In traditional education, the host and the provider are the same institution. That is to say, the same institution which produces the instruction is also the institution attended by the student. For example, if I say I am taking a course from the University of Calgary, what I mean is that the course instruction is being delivered by the University of Calgary, and also that the University of Calgary provides the facilities where I receive that course instruction.
In the future, host and provider institutions will increasingly be different institutions. One example of this is course brokering, wherein the course I am taking may have been developed by, and even instructed by, a University of Calgary instructor, but is being delivered at Red Deer College. Thus, when I take the course, I use Red Deer's classrooms, computers, and facilities even though the course is a University of Calgary course.
Host institutions will be by necessity geographically - and community - based. They will be the small, specialized schools described above, staffed by facilitators, and housing meeting rooms, laboratories, virtual reality simulators, and other tools too specialized or too expensive to be purchased by individual students.
Provider institutions, by contrast, may be located anywhere. With no time or location constraints, it will become increasingly common for provider institutions to service a global audience. We are seeing this trend develop already. Even today, I see course announcements posted almost daily on distance learning list servers such as DEOS or WWWDEV. It is now possible to take a course on almost anything from almost anywhere in the world. And although such course offerings are not always attractive, because of bandwidth limitations and pedagogical factors, these limitations will disappear as the field matures and the technology evolves.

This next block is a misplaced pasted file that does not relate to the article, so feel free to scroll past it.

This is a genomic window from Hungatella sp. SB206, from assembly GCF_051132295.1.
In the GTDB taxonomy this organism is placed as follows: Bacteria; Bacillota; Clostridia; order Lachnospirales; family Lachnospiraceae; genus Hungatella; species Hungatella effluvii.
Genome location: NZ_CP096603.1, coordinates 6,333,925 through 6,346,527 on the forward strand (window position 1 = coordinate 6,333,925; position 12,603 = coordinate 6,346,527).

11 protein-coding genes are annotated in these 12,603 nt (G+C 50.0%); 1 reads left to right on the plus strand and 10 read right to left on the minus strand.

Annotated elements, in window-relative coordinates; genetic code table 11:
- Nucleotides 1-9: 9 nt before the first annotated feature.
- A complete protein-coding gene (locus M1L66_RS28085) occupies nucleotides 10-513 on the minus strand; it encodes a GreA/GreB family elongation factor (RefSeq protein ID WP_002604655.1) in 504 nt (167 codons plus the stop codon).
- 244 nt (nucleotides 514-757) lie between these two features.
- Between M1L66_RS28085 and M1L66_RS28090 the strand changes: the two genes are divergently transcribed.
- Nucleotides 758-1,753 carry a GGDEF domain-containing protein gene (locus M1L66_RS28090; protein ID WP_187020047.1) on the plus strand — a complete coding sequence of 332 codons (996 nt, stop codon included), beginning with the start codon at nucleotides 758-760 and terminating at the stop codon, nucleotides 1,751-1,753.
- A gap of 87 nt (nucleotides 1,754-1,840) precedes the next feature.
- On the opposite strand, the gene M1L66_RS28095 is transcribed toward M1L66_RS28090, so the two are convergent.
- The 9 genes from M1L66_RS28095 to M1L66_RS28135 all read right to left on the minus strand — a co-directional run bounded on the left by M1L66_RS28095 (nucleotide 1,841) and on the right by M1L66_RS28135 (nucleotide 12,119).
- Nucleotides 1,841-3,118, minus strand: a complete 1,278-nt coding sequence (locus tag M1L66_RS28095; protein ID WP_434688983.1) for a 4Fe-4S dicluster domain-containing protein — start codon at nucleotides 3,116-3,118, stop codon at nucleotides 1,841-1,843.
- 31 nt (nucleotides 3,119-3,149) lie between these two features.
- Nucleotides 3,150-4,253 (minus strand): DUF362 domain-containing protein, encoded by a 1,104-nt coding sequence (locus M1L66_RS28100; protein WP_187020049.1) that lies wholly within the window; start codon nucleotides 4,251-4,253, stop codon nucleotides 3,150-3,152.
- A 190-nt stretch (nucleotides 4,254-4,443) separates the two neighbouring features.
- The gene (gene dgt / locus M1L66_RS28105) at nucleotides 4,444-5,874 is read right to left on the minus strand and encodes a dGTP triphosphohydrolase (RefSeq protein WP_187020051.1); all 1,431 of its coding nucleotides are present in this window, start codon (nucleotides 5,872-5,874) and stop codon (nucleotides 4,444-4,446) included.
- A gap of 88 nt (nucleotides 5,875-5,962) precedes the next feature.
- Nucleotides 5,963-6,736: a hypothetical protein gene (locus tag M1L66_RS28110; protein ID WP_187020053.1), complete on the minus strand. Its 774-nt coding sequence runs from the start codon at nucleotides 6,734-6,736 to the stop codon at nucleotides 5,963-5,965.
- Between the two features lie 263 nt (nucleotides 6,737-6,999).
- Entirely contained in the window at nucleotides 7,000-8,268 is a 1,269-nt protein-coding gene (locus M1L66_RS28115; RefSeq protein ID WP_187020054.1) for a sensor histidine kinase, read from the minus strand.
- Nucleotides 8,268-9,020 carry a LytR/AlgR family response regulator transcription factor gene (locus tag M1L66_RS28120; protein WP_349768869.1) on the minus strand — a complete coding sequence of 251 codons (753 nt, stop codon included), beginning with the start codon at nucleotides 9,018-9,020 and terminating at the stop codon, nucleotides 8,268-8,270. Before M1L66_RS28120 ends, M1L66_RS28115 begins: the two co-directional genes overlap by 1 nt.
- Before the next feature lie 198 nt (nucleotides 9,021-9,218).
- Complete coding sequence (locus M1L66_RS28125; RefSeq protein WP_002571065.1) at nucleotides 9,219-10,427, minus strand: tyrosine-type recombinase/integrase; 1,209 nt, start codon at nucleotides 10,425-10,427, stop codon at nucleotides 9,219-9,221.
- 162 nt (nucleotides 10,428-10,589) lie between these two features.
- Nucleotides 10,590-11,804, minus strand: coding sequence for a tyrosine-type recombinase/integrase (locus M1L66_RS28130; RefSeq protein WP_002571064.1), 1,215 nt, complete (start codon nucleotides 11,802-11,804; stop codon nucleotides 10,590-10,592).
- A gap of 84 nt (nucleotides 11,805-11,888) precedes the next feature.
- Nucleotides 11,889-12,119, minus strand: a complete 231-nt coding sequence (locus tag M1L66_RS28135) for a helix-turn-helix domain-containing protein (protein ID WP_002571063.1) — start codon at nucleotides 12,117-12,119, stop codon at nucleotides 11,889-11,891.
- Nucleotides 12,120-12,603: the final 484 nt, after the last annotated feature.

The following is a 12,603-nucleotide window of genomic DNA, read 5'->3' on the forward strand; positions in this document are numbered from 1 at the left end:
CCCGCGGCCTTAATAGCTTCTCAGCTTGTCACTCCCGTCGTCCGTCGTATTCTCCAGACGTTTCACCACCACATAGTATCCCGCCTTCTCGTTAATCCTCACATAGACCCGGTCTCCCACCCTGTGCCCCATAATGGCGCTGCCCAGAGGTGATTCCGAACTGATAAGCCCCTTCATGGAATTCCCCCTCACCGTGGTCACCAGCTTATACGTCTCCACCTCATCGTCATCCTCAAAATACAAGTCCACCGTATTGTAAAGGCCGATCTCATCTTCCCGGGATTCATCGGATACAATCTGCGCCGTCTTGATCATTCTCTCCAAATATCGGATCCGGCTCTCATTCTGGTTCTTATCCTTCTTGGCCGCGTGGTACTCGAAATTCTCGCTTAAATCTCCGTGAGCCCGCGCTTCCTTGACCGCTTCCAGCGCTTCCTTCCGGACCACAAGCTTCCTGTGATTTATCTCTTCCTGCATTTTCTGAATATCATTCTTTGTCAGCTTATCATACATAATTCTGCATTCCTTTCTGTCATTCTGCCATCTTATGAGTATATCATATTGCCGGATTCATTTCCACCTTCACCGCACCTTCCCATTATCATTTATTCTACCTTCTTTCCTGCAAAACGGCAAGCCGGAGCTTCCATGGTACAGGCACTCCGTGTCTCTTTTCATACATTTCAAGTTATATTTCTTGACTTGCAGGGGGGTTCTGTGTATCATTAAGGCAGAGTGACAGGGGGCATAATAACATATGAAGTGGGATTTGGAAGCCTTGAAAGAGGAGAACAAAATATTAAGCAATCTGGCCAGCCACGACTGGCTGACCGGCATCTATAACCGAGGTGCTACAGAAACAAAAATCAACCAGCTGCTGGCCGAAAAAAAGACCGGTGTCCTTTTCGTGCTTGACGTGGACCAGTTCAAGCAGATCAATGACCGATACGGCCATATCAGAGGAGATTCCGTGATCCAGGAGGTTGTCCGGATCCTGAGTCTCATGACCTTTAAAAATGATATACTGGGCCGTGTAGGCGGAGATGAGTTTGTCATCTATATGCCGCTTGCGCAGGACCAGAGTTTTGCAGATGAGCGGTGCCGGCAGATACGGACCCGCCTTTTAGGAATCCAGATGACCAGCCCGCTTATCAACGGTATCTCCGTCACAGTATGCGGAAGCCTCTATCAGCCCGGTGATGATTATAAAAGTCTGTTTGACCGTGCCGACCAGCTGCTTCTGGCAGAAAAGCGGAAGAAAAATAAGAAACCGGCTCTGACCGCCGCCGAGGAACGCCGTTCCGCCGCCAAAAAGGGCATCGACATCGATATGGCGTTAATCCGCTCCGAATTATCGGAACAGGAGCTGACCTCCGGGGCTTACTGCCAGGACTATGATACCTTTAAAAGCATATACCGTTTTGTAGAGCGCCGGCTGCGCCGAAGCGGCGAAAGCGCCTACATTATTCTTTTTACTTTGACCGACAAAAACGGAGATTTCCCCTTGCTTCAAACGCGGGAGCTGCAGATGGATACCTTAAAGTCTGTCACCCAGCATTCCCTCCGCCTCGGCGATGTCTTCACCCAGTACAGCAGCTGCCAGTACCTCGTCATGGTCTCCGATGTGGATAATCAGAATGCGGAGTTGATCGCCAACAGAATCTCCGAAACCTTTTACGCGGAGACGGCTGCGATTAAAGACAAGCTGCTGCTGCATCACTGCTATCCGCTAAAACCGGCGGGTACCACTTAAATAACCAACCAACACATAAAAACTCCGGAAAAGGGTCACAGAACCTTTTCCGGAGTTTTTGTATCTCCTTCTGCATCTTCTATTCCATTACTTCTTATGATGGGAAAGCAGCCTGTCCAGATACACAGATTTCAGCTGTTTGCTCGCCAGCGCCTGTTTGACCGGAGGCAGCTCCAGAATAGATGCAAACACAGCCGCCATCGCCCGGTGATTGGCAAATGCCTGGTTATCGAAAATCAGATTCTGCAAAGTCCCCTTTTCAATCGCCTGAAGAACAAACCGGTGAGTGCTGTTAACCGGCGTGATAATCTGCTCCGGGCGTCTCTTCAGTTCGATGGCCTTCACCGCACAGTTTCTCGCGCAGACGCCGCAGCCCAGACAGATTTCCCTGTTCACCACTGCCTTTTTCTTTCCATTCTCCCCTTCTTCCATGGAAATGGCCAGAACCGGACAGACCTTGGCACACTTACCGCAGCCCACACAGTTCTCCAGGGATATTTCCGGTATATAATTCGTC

Potential students will shortly be faced with a dizzying array of educational opportunities. Indeed, one of the primary tasks for host institutions will be to select and menuize course offerings. Typically, a host institution will support only a small subset of available educational opportunities, selected primarily by political and economic considerations. For example, government funded host institutions in Manitoba, such as schools or employment centres, are more likely to support courses and programs offered by Manitoba schools, colleges and universities.
But there will be a general fuzzing of traditional boundaries, especially in jurisdictions where the host and provider institutions are not governed, or at least associated, under an umbrella organization. For example, if host institutions in Manitoba developed onsite support facilities independently of the colleges and universities in that province, then they are far more likely to offer a menu of courses and programs from national and international institutions, and not primarily Manitoba institutions.
Provider institutions will find it essential to develop and nurture networks of host institutions, if only to secure a long term market for their course offerings.
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Copyright © 2004 Stephen Downes